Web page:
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Today's News

  • WINTER STORM WARNING REMAINS IN EFFECT

    Here's the latest from the National Weather Service:

    A WINTER STORM WARNING FOR HEAVY SNOW AND BLOWING SNOW REMAINS IN EFFECT UNTIL MIDNIGHT MST TONIGHT.

    * SNOW ACCUMULATIONS... TOTAL ACCUMULATIONS BETWEEN 6 TO 12 INCHES ARE LIKELY BELOW 7500 FEET WITH 12 TO 18 INCHES IN THE HIGHER TERRAIN. LOCALLY HIGHER AMOUNTS ARE LIKELY OVER THE PEAKS AND ALONG THE WEST SLOPES OF THE SOUTHERN SAN JUAN MOUNTAINS AND CENTRAL JEMEZ MOUNTAINS.

  • Martinez names warden to lead NM corrections

    ALBUQUERQUE, N.M. (AP) — Gov.-elect Susana Martinez has chosen the warden at the Western New Mexico Correctional Facility in Grants to lead the state Department of Corrections.

    If the nomination is confirmed by the state Senate, Lupe Martinez, 49, would become the first woman confirmed as a corrections secretary in New Mexico's history.

  • Martinez names warden to lead NM corrections

    ALBUQUERQUE, N.M. (AP) — Gov.-elect Susana Martinez announced Monday she is nominating the warden at the Western New Mexico Correctional Facility in Grants to lead the state Department of Corrections.

    If the nomination is confirmed by the state Senate, Lupe Martinez would become the first woman confirmed as a corrections secretary in New Mexico's history.

    Lupe Martinez, no relation to the governor-elect, has 25 years of experience in the corrections department.

  • Flights resume--as do long lines--after blizzard

    NEW YORK (AP) — When Angela Madsen was pulled off her plane and her wheelchair stayed on board, she knew she was in for a rough night. The paraplegic athlete struggled to get into the bathrooms at Kennedy Airport. Turning the wheels on her borrowed wheelchair strained her shoulders. Sleeping was impossible.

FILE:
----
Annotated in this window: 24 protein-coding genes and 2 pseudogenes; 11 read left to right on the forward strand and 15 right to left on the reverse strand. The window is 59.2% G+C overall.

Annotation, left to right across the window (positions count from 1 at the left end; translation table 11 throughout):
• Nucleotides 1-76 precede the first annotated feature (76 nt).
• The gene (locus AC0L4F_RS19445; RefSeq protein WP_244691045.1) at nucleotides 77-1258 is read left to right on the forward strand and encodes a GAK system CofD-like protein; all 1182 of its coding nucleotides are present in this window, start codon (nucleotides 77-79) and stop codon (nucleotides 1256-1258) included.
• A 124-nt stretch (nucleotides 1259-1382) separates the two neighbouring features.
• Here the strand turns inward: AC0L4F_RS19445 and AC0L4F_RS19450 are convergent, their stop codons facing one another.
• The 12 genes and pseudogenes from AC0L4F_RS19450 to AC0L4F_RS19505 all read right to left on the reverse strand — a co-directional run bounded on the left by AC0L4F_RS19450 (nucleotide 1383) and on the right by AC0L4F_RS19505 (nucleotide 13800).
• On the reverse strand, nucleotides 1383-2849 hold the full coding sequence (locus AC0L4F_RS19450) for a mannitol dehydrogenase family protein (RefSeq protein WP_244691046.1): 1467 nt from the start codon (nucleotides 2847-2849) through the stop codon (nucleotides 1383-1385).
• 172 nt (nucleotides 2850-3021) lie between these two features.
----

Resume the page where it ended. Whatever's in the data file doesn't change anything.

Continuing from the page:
"I actually got out of it and laid on the floor," Madsen said.

  • Christmas spirit alive, well in LA

    Holiday sentiment blossoms this time of year as service clubs, churches, schools, businesses and county and laboratory employees focus on families and individuals in need.
     Bake sales are numerous. Families are adopted. Fund drives are held. Food, clothing and toys are collected. These compassionate gestures brighten the season for both receivers and givers.

  • Outgoing Councilors Celebrated

    It’s been a significant year for Los Alamos County Council. Councilors made big decisions on everything from moving ahead with a prospective developer for the Trinity Redevelopment Site to firing County Administrator Tony Mortillaro.
    The year even ended with a bang — not only did councilors approve a contract for the municipal building design-build at their final meeting but they also said goodbye to four of its members.
     “This has been a challenging year for council,” outgoing councilor Michael Wheeler said.

  • Last of buildings removed from LANL TA-21

    On Dec. 21, Recovery Act workers finished tearing down the last and largest of the 24 buildings and structures slated for removal with Recovery Act fund­ing at Los Alamos National Laboratory’s Technical Area 21 (TA-21).
    The project is on track to be completed six months ahead of schedule that produced $16 million in savings. TA- 21 housed Manhattan Project and Cold War facilities, many of which were built as long ago as the 1940s.

  • Update 12-26-10

    End of the year

    This week the Los Alamos Monitor will highlight the top stories of 2010. In today’s edition, the top sports photos of the year can be found on pages four and five. This week, we will highlight the top local government, LANL, state, sports and national stories. Be sure to pick up a Monitor everyday!

    Just a wag

  • Tax change could bring significant benefits 


    WASHINGTON — If you are a college student, teacher or resident of a state that has sales taxes but no income tax, the bipartisan tax agreement this month could mean significant benefits next year. And the IRS is adjusting its computers to take in your requests.

  • Nambé man finds remains under his home

    SANTA FE  — Nambé resident Jerome Valdez has no plans to move the remains of two early American Indians that were found buried beneath his home north of Santa Fe.
    Valdez, , a 44-year-old pipefitter at Los Alamos National Laboratory, unearthed two graves last Saturday while digging a trench for a new sewer line in the crawl space beneath the house his father built 50 years ago.